Your guide to PBM legislation
You can be forgiven if you're confused about all the PBM bills floating around out there. There are a lot!
We made this handy little guide to some of the leading ones, since the issue has at least some chance of making it into law this year — if members can figure out which bill, or combination, to go with.
1) HELP bill: The committee's PBM bill, set to be marked up this Thursday, could have some momentum, given its unusually broad array of cosponsors: Sens. Bernie Sanders, Bill Cassidy, Patty Murray, Roger Marshall and Mike Braun. That's a list you don’t see every day.
The bill would impose transparency requirements, including a report on data like the amount of rebates.
It also would move beyond just transparency to limiting "spread pricing," where a PBM charges a health plan more than it pays a pharmacy for a drug, and requiring 100 percent of rebates to passed through to the health plan.
Drug companies have generally argued for rebates to be passed through to the patient, not just the health plan, though others raise concerns about premium increases under such proposals.
The big question: Despite its bipartisanship, the bill got caught up in a messy markup last week — so can it get out of committee more smoothly this week?
2) Commerce bill: Sens. Maria Cantwell and Chuck Grassley have their own PBM bill, which has been around a bit longer, having won committee approval last year and this year.
This bill also would ban spread pricing. However, it would exempt PBMs if they meet requirements including passing 100 percent of rebates on to the plan sponsor and comply with transparency requirements around their costs and reimbursements.
Of note: This bill would also give more power to the FTC.
Some lobbyists told us they think the HELP bill has a better chance of advancing because some Republicans, including Sen. Ted Cruz, have objected to the enhanced powers for the FTC under the Commerce bill.
Asked if the HELP bill would eventually be merged with the Commerce bill, Cassidy told Axios that question is "above my pay grade," saying it's up to leadership.
3) Finance bill: Sens. Ron Wyden and Mike Crapo released a framework for PBM legislation last month. While the committee is farther behind HELP and Commerce and does not have bill text yet, the committee noted that it plays a key role in overseeing Medicare and Medicaid.
The framework points to some of the same problems, including spread pricing and a lack of transparency.
It also calls for "delinking PBM compensation from drug prices to align incentives for lower costs."
What we're watching: If Senate Majority Leader Chuck Schumer moves forward with a health care package on insulin and PBM measures, would the Finance effort be ready in time?
The Schumer package was originally set to come to the floor as soon as May, but it’s far from clear that it still will, given that Congress is caught up in the debt ceiling showdown.
None of the major Senate bills are direct analogues to what’s been introduced in the House, though they cover the same themes.
1) Energy and Commerce bills: The committee has discussed two PBM bills so far.
The Drug Transparency in Medicaid Act would prevent PBMs from using spread pricing tactics in Medicaid.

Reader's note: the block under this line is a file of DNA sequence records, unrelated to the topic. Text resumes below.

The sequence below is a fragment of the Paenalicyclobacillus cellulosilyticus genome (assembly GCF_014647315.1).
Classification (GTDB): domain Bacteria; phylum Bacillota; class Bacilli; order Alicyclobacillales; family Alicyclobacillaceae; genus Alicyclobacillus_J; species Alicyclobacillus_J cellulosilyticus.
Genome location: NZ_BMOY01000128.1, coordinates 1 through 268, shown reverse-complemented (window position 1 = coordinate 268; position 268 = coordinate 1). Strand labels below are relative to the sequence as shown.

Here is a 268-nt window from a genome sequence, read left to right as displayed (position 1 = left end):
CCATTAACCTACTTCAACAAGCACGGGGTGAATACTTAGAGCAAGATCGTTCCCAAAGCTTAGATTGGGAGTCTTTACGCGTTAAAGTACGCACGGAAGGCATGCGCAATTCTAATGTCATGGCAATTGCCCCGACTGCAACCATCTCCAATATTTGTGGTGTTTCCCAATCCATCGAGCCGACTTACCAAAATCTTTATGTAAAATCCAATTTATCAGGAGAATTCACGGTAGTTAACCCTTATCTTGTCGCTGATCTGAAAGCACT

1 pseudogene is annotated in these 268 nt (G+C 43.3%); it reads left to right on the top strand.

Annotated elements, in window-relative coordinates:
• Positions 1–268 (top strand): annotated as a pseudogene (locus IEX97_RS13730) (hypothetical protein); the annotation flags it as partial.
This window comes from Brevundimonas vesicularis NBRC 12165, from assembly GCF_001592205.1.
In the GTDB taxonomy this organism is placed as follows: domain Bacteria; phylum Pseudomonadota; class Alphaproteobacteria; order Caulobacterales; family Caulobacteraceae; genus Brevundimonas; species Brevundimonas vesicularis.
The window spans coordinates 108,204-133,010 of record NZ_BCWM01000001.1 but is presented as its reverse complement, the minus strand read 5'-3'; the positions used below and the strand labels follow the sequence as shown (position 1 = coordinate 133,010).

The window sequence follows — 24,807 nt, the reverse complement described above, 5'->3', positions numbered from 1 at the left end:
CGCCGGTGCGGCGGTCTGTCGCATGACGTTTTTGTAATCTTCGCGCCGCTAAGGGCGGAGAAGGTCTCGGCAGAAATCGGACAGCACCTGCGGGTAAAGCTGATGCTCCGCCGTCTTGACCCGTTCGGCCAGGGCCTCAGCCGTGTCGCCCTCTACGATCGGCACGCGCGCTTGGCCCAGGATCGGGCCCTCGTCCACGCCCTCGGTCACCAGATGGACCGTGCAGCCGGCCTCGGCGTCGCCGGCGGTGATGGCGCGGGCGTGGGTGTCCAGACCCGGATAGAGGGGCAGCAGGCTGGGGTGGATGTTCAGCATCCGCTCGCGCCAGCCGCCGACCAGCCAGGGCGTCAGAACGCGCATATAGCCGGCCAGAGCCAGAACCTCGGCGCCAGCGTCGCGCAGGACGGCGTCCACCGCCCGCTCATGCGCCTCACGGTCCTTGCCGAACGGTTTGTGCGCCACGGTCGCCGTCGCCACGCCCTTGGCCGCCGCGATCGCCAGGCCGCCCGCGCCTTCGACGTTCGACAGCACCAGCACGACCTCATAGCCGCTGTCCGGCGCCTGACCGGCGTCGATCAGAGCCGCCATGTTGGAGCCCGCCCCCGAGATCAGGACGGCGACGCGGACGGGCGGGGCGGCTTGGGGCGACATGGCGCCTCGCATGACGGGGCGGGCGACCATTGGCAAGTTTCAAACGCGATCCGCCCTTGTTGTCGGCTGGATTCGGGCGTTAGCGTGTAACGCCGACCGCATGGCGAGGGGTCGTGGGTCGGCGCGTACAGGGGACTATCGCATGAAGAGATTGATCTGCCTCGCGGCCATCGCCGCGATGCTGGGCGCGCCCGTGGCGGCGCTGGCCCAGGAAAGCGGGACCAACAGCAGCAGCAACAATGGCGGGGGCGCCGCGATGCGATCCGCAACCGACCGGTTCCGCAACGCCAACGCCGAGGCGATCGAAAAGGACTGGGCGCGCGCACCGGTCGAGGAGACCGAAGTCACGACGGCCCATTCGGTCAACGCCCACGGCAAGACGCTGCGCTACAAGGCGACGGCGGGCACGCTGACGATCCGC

The bill would also require a survey to figure out the national average drug acquisition cost for pharmaceuticals in Medicaid.
Reps. Buddy Carter and Vicente Gonzalez introduced the bill with several other lawmakers from both sides of the aisle — including House Republican Conference chair Elise Stefanik.
Sens. Roger Marshall and Peter Welch introduced an identical bill in the Senate, and it’s been referred to Finance. We’ll watch to see if it’s rolled into bill text from the committee leaders.
The PBM Accountability Act would require the benefit managers to file reports to employers with data including the cost of drugs, total out-of-pocket spending by enrollees, formulary placement rationale and aggregate rebate information.
E&C health subcommittee chair Brett Guthrie and ranking member Anna Eshoo co-sponsored the bill, along with Reps. Annie Kuster and Buddy Carter.
The bill would also direct GAO to report on PBM practices and authorize federal agencies to enforce reporting requirements through civil monetary penalties.
2) Other bills: The Pharmacy Benefit Manager Sunshine and Accountability Act would require PBMs to publicly report data on rebate amounts, administrative feeds and other revenue from drugmakers and payers.
The reports would be made public by HHS at least once a year.
An aide to Rep. Diana Harshbarger, lead sponsor of the bill, said the office expects the bill to be included in an Energy and Commerce health subcommittee markup on May 17.
The Protecting Patients Against PBM Abuses Act focuses on actors in Medicare Part D.
The bill would stop spread pricing in the Medicare prescription drug program and create new reporting requirements for PBM interactions with Part D plans, effective Jan. 1, 2024.
It would also limit the income PBMs can receive from Part D services to only flat dollar service fees.
Don't forget: PBMs should also keep an eye on the PROTECT 340B Act, which would stop them from treating 340B entities and their contract pharmacies differently from other providers on reimbursement, network participation or inventory management systems.
What we're watching: E&C discussed the first two bills in its April 26 legislative hearing. The natural next step is a mark-up, though the committee hasn't formally announced one.
All the bills except the Drug Price Transparency in Medicaid Act have also been referred to the Ways and Means Committee.
Ways and Means plans to make announcements on PBM activity later this week, according to a spokesperson.
Axios Reporters: Maya Goldman, Peter Sullivan